MANSFIELD — The next Newsroom After Hours show this Friday is so hardcore, our newsroom can't contain it. So we moved it downstairs.
The garage doors open at 6:30 p.m. on Sept. 17 in the basement of Idea Works, located at 40 W. 4th Street in Mansfield. Find us by way of the West Temple Court alley, between Mulberry and Walnut streets.
Click here to RSVP via Facebook.
Opening the show at 7 p.m. is Bonesaw, led by vocalist Greg Parman. The four-man band also includes guitarist Jeff Lovely, bassist Dan Sauder, and drummer Kevin Sherman.
For this group, metal isn't just a genre, it's a lifestyle. Parman himself has been deeply engrained in music the likes of Def Leppard, Judas Priest, Iron Maiden, Slayer and Metallica for more than 20 years, starting as a teenager in the 1980s.
"It's hard to explain; Metallica came out with their first album and it was fresh and now, it just grabbed ahold of you. It was the music of the rebellious youth," Parman said.
"We all had long hair and leather jackets and listened to Anthrax, it's just what we did. There's never been another movement like that."
Even while some of those teenage friends have moved on from metal, for Parman the relationship has been lifelong. He's kept the long hair and listens to the same albums he did when he was 17.
Parman has kept that same commitment to his band. The first iteration of Bonesaw came under a different name, "Disruptor," in the 1990s. The current group under the name "Bonesaw" has been together since 2002.
Parman recognizes metal isn't everyone's taste — but he prefers it that way.
"People that don't know metal think it's devil music, and that couldn't be further from the truth," he said. "You're missing the whole thing if that's what you think.
"The attraction of metal is you can relate to it, it pulls you in. The lyrics of metal have always been important."
The musicality of the metal and hardcore genres is also widely misunderstood, said Divebomb vocalist Jake Henry.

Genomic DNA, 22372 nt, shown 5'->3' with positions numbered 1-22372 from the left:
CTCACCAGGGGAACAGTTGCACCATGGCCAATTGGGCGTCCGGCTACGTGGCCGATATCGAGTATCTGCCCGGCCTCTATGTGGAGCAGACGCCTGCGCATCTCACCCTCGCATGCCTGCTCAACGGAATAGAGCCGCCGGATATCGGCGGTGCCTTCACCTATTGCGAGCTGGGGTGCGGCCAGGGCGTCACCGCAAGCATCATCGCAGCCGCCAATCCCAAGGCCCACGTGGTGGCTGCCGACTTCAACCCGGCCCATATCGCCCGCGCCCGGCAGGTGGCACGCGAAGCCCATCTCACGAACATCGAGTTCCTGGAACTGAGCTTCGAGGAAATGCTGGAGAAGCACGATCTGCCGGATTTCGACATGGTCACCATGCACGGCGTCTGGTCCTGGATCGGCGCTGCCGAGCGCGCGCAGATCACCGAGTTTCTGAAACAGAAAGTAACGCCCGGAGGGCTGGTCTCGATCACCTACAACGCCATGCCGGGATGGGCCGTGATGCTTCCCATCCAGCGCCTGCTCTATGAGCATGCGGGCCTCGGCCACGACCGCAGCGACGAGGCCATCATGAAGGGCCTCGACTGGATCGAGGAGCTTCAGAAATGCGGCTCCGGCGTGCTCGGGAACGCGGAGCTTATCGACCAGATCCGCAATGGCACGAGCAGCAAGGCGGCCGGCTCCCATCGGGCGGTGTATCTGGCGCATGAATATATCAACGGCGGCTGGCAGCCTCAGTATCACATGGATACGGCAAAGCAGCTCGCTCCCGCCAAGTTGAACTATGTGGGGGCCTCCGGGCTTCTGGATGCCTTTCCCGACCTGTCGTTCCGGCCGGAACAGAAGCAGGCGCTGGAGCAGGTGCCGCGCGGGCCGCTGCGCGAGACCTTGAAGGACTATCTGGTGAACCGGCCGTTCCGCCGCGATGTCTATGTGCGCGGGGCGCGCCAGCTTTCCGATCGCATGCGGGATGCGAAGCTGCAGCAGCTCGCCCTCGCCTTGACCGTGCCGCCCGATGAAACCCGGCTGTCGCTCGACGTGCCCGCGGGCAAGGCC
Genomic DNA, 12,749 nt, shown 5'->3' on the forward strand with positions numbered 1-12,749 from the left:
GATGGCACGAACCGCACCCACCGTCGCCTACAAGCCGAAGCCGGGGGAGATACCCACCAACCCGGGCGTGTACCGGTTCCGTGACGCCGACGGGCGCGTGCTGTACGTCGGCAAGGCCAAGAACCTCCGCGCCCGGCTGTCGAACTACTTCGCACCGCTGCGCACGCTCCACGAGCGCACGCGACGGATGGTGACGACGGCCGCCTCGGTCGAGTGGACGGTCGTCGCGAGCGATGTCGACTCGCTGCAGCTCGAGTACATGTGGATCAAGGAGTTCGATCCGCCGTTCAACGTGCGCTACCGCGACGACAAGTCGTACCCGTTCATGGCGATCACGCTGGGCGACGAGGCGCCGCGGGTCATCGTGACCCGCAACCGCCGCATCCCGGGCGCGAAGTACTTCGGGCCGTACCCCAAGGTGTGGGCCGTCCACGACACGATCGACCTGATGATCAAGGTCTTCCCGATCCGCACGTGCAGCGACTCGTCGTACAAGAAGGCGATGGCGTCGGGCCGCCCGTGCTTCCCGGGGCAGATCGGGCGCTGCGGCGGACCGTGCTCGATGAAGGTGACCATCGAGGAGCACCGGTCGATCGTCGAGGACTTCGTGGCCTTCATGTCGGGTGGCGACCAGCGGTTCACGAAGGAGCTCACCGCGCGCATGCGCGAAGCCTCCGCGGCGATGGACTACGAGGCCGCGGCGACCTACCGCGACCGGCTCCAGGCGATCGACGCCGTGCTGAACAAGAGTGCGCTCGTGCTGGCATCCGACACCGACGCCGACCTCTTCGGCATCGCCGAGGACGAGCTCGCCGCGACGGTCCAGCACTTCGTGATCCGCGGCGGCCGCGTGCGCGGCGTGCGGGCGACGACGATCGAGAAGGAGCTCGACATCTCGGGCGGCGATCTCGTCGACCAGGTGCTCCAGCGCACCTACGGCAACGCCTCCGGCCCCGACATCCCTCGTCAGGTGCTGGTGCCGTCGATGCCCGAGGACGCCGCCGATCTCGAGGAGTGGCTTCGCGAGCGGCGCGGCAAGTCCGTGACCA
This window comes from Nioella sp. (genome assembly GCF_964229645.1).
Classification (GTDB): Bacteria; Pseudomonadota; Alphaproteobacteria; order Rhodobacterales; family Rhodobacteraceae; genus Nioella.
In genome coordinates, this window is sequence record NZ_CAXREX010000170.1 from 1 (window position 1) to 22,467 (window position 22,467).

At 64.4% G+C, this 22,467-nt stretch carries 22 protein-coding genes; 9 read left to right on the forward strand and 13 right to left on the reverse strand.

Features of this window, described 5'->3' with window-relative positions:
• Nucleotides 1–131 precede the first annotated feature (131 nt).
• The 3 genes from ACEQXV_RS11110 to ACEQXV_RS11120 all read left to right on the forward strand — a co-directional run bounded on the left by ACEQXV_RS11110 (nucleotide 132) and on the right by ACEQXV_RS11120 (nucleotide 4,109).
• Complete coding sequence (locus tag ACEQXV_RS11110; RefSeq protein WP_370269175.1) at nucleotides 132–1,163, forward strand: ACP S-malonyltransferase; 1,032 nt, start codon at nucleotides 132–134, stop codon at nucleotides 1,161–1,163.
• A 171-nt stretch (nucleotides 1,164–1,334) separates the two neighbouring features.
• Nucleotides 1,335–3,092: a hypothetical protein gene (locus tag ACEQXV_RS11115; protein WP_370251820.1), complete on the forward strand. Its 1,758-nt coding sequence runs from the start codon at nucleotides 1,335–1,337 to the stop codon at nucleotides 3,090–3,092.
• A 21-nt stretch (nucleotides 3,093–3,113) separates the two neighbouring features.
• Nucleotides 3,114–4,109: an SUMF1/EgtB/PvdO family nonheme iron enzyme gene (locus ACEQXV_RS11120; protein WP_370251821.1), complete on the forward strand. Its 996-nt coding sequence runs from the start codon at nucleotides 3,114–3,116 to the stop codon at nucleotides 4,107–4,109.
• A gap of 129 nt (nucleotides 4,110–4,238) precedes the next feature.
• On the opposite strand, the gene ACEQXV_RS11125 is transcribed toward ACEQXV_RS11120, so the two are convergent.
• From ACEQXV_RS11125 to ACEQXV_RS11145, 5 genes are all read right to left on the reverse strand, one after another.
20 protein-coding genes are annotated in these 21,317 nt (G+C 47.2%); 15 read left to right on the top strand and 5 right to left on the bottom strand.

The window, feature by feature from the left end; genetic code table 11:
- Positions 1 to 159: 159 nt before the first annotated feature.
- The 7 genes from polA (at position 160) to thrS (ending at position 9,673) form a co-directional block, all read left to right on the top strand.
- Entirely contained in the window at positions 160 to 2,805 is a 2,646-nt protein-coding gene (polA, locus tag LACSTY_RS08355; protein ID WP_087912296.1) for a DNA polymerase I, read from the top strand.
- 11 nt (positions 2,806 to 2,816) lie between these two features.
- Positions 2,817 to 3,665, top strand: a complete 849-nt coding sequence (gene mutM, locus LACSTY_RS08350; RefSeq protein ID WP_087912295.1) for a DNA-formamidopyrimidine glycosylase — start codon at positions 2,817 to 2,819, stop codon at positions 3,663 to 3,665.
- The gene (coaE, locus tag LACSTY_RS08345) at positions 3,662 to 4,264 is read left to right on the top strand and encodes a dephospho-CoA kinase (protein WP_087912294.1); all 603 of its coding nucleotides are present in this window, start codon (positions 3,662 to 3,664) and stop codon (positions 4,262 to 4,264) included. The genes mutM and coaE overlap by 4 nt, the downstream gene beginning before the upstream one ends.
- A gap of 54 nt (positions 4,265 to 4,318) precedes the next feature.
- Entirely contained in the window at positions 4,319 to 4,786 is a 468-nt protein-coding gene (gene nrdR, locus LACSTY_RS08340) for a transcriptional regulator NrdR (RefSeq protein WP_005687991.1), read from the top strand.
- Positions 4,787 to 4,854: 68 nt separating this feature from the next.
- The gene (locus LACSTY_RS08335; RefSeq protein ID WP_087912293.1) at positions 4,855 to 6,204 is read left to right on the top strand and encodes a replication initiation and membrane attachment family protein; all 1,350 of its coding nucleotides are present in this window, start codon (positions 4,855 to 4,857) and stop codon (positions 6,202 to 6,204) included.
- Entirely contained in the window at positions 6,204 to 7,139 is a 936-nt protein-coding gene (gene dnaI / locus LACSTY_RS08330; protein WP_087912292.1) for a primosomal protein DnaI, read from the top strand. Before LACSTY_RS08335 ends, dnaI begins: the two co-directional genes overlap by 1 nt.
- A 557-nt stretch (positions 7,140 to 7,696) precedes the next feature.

"I remember when I was growing up and listening to music like this, people would say the stereotypical thing of, they're not even playing real music, they're just banging on their instruments and yelling," Henry said.
"If those same people were to try and play some of the stuff Divebomb plays, even if they are a prolific musician they might have a hard time playing what we play," he added. "Every musician in my band is incredibly talented. There's more skill involved than the average person might realize."
Divebomb will close out metal night at Newsroom After Hours starting around 8 p.m. The band has been around since 2014, and includes bassist Tom Hirst, guitarists Austin Moore and Tyler McLaughlin, and drummer Aaron Hill.
Henry had his introduction to metal at the age of 10, driving around with his older brother and listening to bands like Metallica and Rob Zombie. It sparked an interest that led to playing guitar in high school, then eventually to singing.
"(Singing) was a lot more satisfying than playing guitar was for me," Henry said. "It was one of those things where I did a feature for another musician, and some friends were like, let's make a real band out of this."
The musical stylings of Divebomb are vast, mostly hardcore with influences from punk rock, metal and a little bit of hip-hop. The band is in the process of releasing an album now that includes two local hip-hop artists featured on a few songs.